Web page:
Frequently asked questions


Is it a real plant?
They are real and live plants that are reproduced in a laboratory. They are neither miniatures nor bonsais.

What is the material they are planted in?

They are planted in a gel called medium that contains all the necessary nutrients so that the plant develops normally inside the vial without any type of intervention while keep in in vitro conditions.

How does the plant survive inside the vial?
The plant survives thanks to the nutrients contained in the gel or medium.

How long can the plant remain inside the vial?
The plant can remain inside the vial around 8 weeks, besides the time estimated of point of sale: 3 to 4 weeks. Nevertheless, the plant can be taken out once you have obtained the product.

Does the plant inside the vial continue growing?
Yes, the plant, thanks to the nutrients in the gel, will experience changes of size and form. The growing of leaves and roots is evident to simple view.

What happened if the vial is opened?
If the vial is opened, there exists a high possibility that spores of fungus and bacteria will enter the vial and land on the gel, where they will grow satisfactorily thanks to the richness of nutrients that the gel contains. If fungus or bacteria develops on the gel, it will immediately compete with the plant for the nutrients, later destroying the plant. The fungus and bacteria will even feed off the plant itself. It is for this reason that the vial should be opened only at the moment of the transplant.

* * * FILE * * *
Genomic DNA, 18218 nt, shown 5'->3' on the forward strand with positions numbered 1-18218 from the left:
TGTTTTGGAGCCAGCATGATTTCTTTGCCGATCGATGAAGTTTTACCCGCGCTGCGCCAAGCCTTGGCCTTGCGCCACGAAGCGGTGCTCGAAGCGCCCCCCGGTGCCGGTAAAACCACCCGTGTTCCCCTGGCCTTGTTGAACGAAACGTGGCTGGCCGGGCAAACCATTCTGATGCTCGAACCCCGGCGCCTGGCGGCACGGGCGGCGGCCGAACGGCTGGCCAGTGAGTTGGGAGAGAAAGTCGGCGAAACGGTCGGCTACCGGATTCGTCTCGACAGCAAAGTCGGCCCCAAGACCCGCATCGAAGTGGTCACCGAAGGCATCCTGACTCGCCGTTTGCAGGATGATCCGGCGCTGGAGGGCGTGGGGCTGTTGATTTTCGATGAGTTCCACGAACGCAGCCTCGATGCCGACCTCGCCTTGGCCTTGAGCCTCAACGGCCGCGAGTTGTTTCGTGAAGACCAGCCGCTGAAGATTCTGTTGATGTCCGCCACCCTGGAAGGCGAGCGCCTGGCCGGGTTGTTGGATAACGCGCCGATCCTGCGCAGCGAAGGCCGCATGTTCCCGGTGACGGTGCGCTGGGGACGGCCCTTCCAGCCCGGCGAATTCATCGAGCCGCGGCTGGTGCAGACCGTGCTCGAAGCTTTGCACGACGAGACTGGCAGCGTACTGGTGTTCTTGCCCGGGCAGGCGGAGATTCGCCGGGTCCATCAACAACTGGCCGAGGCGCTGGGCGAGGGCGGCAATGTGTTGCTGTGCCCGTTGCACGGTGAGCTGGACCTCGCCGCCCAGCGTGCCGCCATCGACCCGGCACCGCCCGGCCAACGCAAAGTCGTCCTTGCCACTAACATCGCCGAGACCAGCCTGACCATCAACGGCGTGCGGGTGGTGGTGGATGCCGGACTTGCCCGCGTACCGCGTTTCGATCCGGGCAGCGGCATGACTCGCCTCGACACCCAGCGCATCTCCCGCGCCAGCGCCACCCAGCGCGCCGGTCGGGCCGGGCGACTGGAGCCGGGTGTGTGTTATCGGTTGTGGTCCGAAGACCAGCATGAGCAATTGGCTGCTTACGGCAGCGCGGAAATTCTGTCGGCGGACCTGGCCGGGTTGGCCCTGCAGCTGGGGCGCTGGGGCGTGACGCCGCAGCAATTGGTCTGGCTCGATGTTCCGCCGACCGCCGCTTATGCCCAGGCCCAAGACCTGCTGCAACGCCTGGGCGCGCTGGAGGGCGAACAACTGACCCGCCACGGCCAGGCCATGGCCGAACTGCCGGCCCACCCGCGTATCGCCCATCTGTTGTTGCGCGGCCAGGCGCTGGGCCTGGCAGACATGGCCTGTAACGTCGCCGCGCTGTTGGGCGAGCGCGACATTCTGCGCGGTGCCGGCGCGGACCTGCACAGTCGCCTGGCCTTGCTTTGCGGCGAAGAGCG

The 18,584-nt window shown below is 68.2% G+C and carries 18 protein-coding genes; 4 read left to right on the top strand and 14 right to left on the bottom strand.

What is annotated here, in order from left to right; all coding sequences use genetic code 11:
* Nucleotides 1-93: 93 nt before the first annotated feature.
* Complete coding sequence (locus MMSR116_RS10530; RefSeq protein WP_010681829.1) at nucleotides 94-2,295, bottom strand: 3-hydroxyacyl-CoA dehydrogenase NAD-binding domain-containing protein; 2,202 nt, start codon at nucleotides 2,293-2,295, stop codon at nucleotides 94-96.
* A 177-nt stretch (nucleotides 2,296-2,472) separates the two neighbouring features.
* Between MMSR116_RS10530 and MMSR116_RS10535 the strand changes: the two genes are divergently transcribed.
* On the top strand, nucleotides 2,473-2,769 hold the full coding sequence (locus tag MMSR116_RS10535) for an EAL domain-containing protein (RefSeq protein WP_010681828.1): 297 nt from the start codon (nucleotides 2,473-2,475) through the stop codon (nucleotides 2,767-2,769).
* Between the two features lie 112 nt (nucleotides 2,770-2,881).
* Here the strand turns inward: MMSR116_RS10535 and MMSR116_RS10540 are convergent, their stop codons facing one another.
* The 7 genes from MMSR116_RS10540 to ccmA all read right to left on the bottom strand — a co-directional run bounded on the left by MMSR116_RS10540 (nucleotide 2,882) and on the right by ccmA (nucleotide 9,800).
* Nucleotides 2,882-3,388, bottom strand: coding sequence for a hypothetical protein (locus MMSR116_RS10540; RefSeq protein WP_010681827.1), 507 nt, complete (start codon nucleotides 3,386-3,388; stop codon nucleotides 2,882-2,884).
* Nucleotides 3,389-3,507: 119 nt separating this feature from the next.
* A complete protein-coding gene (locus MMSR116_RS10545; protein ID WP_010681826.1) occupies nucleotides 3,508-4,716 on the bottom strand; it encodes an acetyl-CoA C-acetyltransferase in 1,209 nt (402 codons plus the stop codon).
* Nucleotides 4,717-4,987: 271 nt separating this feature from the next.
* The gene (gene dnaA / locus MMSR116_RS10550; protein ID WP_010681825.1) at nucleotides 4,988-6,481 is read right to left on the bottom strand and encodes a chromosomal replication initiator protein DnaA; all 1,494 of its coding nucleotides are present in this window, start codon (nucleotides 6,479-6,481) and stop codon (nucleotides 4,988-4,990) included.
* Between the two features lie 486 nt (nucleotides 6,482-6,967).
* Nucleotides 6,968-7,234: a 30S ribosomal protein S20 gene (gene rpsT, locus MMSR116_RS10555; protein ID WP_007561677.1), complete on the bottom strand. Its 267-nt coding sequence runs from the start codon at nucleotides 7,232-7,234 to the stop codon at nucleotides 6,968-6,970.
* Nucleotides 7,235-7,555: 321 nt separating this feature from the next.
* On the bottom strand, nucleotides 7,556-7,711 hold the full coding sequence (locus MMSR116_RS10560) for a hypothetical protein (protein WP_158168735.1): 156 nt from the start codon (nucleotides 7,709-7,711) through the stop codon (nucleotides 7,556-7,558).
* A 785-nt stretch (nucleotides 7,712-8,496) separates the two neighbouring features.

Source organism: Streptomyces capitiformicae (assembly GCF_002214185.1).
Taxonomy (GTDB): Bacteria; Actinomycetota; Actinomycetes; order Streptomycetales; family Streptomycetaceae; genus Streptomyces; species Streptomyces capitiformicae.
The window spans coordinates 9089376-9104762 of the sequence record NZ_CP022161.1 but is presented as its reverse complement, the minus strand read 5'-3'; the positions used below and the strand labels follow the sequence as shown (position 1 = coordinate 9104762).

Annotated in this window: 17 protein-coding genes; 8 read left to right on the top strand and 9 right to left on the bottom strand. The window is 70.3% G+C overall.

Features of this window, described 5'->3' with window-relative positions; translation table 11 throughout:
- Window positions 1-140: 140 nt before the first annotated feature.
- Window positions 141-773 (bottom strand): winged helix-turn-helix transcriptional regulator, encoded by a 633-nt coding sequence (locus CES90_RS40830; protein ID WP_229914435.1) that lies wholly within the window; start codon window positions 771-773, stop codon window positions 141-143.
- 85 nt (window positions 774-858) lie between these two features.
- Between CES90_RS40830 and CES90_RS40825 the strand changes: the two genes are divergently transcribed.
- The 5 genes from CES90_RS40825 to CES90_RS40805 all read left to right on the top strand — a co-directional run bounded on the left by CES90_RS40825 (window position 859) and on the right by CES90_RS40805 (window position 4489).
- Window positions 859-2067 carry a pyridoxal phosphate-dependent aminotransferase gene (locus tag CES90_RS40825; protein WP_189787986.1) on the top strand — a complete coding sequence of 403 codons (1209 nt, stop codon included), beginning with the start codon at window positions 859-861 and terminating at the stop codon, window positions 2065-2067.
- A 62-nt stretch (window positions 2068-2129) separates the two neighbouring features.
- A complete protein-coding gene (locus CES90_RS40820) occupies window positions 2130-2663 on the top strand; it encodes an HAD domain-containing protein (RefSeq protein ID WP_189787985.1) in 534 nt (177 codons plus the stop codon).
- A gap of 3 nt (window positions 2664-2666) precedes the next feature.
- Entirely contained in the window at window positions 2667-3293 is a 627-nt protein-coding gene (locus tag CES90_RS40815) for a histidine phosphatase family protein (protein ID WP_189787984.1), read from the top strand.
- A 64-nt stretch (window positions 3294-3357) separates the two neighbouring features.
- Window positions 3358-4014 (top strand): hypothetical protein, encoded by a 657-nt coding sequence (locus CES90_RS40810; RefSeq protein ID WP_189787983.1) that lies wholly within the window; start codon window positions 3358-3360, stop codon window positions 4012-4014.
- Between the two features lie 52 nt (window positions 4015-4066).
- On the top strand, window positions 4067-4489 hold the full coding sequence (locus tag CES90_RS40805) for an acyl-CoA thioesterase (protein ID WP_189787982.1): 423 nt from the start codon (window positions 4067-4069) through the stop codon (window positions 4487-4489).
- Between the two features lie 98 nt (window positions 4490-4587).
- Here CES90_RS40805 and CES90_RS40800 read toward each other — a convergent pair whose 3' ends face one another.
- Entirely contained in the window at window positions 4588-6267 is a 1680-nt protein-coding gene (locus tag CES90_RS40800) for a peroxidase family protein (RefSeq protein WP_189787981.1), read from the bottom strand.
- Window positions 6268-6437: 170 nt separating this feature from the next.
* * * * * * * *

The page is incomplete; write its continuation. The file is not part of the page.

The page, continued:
Do the orchid and coffee plants grow normal flowers/fruits?
The species of orchids and coffee in the vial are normal plants like any of their species, and give flowers and normal fruits. They are neither miniature species nor bonsais.

How long does it take for the plant to flower? (In the case of the orchid plant)
That will depend on the species. The cattleyas (Cattleya skinneri, Cattleya dowiana, Cattleya violacea) will take around 4 to 5 years to emit the first flower depending on the care and the conditions of climate. There are faster species such as the Trichocentrum shallot, the Oncidium dichromaticum f. roseum or the Dendrobium antennatum which can delay up to 3 years for the first flower to bloom.

What are the odds of survival?
If you adequately continue the instructions for transplanting, the odds are high, especially if you take into account that the substrate is included in the product and the state of development is the apt one.

How do you remove the plant from the vial?
You can remove the plant with tweezers or you can shake it out.

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